Matt’s five best movies of the year you didn’t go to see


I’ll admit it. Most years I’m pretty in line with everyone else’s opinions of the best movies. I like to pretend I’m super original and trendy and can pick out those indie classics that no one else watched because I’m so with it, but I’m not really. I like what I like and I find that usually the good stuff is actually the good stuff. The cream does rise to the top.

This year, however, I found myself liking a lot of movies that folks just didn’t show up for or didn’t love as much as I did or didn’t pull in an audience outside of “people who watch award-worthy movies.” Because of this I’ve taken a bit different tact this year with my favorite films and dug into the ones more people really should have seen, not just film buffs and critics. Luckily you can all remedy this error by seeing them promptly. That way you can see how incredibly right I am about everything… always.

Bad Times at the El Royale

This is the movie that makes me hate all of you for not seeing it. Drew Goddard’s return to the big screen is a brilliant little piece of genre filmmaking that defies most genres. Its initial set up veers wildly and perfectly from one theme to another while dancing around in genres that are seemingly contradictory. His screenplay is so tight and well wound that the film never wastes a moment despite having some incredibly still scenes where “nothing” happens. I’ve watched the movie twice now and I’ll need to do it 20 more times to uncover its secrets, and yet most people haven’t seen it once.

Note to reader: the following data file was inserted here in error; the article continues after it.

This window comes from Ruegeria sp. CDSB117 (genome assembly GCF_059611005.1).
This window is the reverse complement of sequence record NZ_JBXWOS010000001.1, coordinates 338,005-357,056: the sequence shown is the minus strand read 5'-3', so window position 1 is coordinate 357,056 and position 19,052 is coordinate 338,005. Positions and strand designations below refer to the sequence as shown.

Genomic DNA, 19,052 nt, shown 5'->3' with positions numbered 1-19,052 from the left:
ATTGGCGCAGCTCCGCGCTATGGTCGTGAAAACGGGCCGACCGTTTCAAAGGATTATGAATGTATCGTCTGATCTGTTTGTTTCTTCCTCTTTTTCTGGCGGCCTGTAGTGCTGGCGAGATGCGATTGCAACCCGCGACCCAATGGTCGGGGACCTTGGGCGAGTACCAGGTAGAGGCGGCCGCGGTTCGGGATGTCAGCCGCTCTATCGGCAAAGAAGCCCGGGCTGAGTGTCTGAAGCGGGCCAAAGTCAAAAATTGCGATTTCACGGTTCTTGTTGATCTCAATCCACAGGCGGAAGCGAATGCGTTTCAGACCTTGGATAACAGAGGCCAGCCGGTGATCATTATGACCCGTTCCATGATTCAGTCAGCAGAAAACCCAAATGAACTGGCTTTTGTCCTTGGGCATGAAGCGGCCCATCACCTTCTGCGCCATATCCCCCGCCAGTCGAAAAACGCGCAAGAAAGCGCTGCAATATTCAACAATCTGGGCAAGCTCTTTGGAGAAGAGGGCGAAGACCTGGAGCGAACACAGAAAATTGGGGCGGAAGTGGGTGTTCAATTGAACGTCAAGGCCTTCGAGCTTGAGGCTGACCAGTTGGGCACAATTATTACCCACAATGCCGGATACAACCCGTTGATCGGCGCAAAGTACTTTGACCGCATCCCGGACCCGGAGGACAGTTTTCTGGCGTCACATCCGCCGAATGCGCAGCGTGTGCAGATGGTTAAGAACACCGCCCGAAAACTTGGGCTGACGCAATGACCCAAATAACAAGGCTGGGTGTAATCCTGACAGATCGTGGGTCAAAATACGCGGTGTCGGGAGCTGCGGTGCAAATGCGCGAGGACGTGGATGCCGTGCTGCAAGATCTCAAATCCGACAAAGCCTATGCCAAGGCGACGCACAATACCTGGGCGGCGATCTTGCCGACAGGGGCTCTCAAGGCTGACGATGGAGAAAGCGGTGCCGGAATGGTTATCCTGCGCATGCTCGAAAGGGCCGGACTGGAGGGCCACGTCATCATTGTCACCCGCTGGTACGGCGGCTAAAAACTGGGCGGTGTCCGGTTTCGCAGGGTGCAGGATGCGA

I can kind of get it. It’s a hard movie to jump into since it subverts your expectations almost every second, but the visuals alone are worth your time. There are slow panning shots that take your breathe away and long takes on actors that can stir your soul. The plot may seem like it’s all over the place, but really it’s on a stunningly clever track that deals with ideas of loss, evil, corruption, and redemption. From the start of the movie, you’re not sure what is going to happen and Goddard keeps playing with you until the end.

Throw in an award-worthy performance from both Jeff Bridges and Cynthia Erivo and the best score of the year from Michael Giacchino and I just can’t understand why this one flew under the radar both with audiences and awards.

The Favourite

My guess is that the general public looks at The Favourite and considers it another period piece. They couldn’t be more wrong. It didn’t do poorly at the box office, but most people aren’t racing out to see this one and that’s really too bad because it’s one of the rare art house films that could really appeal to anyone. Hidden behind the Queen Anne time-period is a vicious, hilarious, and stunningly performed drama that could easily pull anyone in. Everyone should also see it because it is by far the easiest way to get into Yorgos Lanthimos films, and everyone should get into Yorgos Lanthimos films. 

Olivia Coman is justly winning all of the awards for her portrayal of the weak-willed Queen Anne, but it’s the cast as a whole that really pulls the film together. Rachel Weisz and Emma Stone subtly weave two characters together so seamlessly with Colman that the trio is practically a character in themselves; the ego, the id, and the super-ego separated, yet combined. It’s the kind of thing Lanthimos loves to dive into, except here it’s presented in a film that doesn’t feel like a puzzle to unfold, but instead a joy to watch.


I am probably the only person who has this film on any best of 2018 list. Even if I wasn’t doing a list of movies you didn’t go see I’d have it in my top ten. Most of the rest of the world forgot about the movie, which did OK at the box office and then drifted away with little thought afterward. It shouldn’t have. Tag was one of the best bromance/buddy comedy movies I’ve seen in years. In my younger years, I would have watched this over and over, memorizing the jokes and falling in love with stupid nuances that my friends and I would quote back and forth to each other ad nauseam.